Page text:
By Karen Hong, Associate Planner at M-Group
The New York Times has posted a special report online called “The Reckoning -- America and the World a Decade after 9/11.” The “Rebuilding” section contains several articles about the site today, the its planned buildings and memorial features, and an interactive 360 visualization of the original plaza, together with the twin towers and other buildings in that space.
The articles reminded me of a negotiation class that I took in school in 2006 where Ground Zero was used as a case study. My classmates and I role-played Larry Silverstein (the developer who held the leases to the twin towers), the insurance company that Silverstein disputed with over whether the attacks constituted one or two incidents, the Port Authority of New York and New Jersey, then-Mayor Rudy Giuliani, the Lower Manhattan Development Corporation, and interest groups representing families of the victims. We debated over what should be built, and what should be preserved.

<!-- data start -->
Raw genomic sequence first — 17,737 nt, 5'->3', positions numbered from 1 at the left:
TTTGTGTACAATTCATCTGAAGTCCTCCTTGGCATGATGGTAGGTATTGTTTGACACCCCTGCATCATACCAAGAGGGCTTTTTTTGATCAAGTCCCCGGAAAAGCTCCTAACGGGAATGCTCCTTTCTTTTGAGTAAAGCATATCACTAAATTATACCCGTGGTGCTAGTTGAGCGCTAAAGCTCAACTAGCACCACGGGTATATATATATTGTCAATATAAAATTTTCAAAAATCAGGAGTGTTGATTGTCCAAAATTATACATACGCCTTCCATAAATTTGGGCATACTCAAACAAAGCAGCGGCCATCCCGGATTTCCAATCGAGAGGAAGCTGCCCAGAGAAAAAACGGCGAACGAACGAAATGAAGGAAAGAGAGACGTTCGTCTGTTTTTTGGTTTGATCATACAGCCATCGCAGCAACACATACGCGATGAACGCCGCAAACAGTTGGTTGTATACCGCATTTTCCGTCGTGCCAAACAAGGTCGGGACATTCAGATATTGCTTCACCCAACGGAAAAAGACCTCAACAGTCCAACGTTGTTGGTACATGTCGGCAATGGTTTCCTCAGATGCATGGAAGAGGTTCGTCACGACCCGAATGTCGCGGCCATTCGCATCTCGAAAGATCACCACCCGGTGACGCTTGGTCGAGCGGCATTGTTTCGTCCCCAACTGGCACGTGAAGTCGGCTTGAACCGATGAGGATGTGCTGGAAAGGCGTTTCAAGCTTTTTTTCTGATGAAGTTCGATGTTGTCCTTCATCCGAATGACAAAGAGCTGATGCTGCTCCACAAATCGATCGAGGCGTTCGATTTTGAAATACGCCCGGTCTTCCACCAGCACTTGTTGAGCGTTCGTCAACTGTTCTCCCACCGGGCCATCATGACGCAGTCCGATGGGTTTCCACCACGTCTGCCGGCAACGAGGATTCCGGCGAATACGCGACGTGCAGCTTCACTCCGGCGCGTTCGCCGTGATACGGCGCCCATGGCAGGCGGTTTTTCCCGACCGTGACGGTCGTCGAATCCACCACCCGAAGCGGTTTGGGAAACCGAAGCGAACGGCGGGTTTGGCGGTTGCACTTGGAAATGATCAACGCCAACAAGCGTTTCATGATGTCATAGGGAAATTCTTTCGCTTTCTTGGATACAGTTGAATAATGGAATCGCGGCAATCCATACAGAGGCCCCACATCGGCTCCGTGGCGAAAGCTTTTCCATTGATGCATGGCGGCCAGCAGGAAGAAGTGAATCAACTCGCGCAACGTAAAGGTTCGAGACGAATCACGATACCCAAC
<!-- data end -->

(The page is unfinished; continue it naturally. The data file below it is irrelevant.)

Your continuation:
While our negotiations were artificially influenced by charts that indicated the number of points each party would win if we arrived at consensus, this was probably the most difficult and memorable case we worked through in that class. Yet it gave only a glimpse of the immense amounts of planning and delicate intricacies that surrounded the rebuilding of this massive, most iconic, and highly sensitive site. It has taken the world's top architects and master planners to put a new face to the place together, in collaboration with and under the direction of several parties, each with their own complex emotional and economic interests.
And because of the sheer size and the complexity of the process, it’s still a work-in-progress.
Addressing such a memorial site through planning and architecture, is only a tiny fraction of the healing process after 9/11. It tells me that the real rebuilding work, of society and of people’s lives, is far more difficult and will continue to be a work-in-progress for a long time to come.